By Josy Joseph
Mar 10, 2013
When the clouds of corruption hovering over the Agusta-Westland helicopter deal (worth over Rs 3,500 crore for 12 helicopters) burst in February with the arrest of former Finmeccanica chief executive and chairman Giuseppe Orsi, all defence minister AK Antony could do was express helplessness in fighting corruption in defence deals.
Recovering from the initial embarrassment of the revelations, the government seems to have finally accepted that the long-term solution to rampant corruption is an urgent and immediate turn towards aggressive indigenisation in military manufacturing. And indications emerging from the Ministry of Defence are that such a new course of action is under preparation, and could soon be unveiled. However, the transition from being a heavy importer of military wares to creating a robust military-industrial complex within is a stroll in an unmapped minefield.
Take a cue from China
A recent study by the Stockholm International Peace Research Institute (Sipri) pointed out that India has in recent years become the world's largest recipient of arms, accounting for 10 per cent of global arms imports in the period 2007-11. In contrast, China, which was the largest recipient of arms between 2002 and 2006, fell to fourth place in 2007-11.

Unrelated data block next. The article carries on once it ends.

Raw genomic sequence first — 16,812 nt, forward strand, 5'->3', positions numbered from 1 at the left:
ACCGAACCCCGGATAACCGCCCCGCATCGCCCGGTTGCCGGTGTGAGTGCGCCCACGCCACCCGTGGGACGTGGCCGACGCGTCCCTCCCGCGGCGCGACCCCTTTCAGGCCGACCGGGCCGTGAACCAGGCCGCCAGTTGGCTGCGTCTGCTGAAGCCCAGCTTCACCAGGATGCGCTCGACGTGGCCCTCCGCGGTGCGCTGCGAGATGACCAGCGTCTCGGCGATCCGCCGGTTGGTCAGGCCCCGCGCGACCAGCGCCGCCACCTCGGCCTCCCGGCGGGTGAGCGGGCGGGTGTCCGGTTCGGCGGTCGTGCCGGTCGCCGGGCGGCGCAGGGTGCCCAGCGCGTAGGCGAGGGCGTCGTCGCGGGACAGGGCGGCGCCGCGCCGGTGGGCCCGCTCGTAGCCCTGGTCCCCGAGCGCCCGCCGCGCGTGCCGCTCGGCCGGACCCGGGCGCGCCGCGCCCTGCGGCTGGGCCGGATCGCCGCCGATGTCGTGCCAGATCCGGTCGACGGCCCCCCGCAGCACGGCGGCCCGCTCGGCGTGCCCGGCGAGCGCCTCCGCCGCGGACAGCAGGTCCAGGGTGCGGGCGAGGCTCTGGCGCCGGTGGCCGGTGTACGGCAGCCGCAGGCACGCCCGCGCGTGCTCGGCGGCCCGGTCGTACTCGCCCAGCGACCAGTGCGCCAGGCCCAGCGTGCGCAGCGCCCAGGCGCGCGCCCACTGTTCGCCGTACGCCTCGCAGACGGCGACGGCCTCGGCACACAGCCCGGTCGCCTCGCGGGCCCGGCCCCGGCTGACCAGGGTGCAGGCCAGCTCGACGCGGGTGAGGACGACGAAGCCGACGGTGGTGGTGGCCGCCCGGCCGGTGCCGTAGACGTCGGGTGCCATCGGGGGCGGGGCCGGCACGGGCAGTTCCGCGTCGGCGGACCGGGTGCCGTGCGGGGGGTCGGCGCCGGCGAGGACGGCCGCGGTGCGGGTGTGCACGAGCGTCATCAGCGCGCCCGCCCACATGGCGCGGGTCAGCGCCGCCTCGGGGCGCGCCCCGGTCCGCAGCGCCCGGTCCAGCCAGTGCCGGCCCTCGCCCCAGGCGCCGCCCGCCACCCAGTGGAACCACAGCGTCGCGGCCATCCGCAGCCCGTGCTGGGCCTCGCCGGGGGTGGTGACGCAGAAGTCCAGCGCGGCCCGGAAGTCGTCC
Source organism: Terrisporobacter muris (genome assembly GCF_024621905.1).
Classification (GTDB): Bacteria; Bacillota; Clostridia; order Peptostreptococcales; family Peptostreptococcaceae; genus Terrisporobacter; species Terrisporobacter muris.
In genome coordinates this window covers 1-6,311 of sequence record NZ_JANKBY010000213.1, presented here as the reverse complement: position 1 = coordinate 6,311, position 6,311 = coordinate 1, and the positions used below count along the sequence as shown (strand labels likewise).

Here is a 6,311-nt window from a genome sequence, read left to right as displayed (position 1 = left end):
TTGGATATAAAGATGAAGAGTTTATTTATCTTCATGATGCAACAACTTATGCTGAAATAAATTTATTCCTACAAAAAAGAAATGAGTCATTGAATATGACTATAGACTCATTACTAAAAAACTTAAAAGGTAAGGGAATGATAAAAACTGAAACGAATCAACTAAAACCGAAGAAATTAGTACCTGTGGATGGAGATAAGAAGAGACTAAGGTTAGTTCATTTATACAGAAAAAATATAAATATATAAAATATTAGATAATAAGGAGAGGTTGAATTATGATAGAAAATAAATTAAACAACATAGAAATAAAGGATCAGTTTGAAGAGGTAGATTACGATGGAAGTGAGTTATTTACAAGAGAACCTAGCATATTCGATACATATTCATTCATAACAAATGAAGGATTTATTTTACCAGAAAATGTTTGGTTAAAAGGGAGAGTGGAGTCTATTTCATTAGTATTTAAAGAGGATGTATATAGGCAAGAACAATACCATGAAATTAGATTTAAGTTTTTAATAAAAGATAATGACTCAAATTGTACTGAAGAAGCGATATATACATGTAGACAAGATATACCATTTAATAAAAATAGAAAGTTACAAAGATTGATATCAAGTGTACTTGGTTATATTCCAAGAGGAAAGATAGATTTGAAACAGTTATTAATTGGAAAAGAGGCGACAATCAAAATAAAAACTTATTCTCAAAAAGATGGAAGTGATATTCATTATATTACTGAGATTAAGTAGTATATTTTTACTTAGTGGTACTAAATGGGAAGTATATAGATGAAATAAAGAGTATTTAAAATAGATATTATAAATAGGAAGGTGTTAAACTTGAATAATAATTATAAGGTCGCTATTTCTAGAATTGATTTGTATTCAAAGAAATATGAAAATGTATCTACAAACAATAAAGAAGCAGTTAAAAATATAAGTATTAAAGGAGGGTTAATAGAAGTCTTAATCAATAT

This is mainly because China has aggressively pursued indigenisation over the past couple of decades . As a result most of its current defence budget — officially estimated at $119 billion for this year — will be spent on purchases from within the country. As such, a massive amount of money flows into its domestic military-industrial complex which has a multiplier effect — on R&D, employment generation, and battlefield surprises for adversaries.
The fact is that India's present efforts, and systems , are not up to the task of creating a robust military-industrial complex. The vested interests of the defence public sector units (DPSUs), ordnance factory board (OFB) and the Defence Research and Development Organisation (DRDO) actually symbolise what is stopping India from creating such a thriving complex, even though the country has one of the world's most dynamic manufacturing sectors. By keeping private sector on the margins of defence procurement, India has allowed itself to be caught in a vortex of imports and public sector inefficiencies.
Yet many Indian private sector players have exhibited their manufacturing capabilities, innovative leadership and growth ambitions across various segments. Several Tata group companies, L&T, the Mahindra group, Reliance and others continue to remain optimistic of a breakthrough. Whenever called in to meet a challenge these companies have shown they are capable of it. Larsen & Toubro built the hull for India's indigenous nuclear submarine and is now ready to build conventional submarines. However, the navy and the MoD do not seem to be very enthusiastic. Tata Power SED (Strategic Electronics Division) recently exhibited a 155mm/52 calibre truck mounted howitzer, developed in partnership with Denel of South Africa. The company says it is presently 50 per cent indigenous. However, the Army doesn't seem to be very excited, arguing that Denel is blacklisted in India.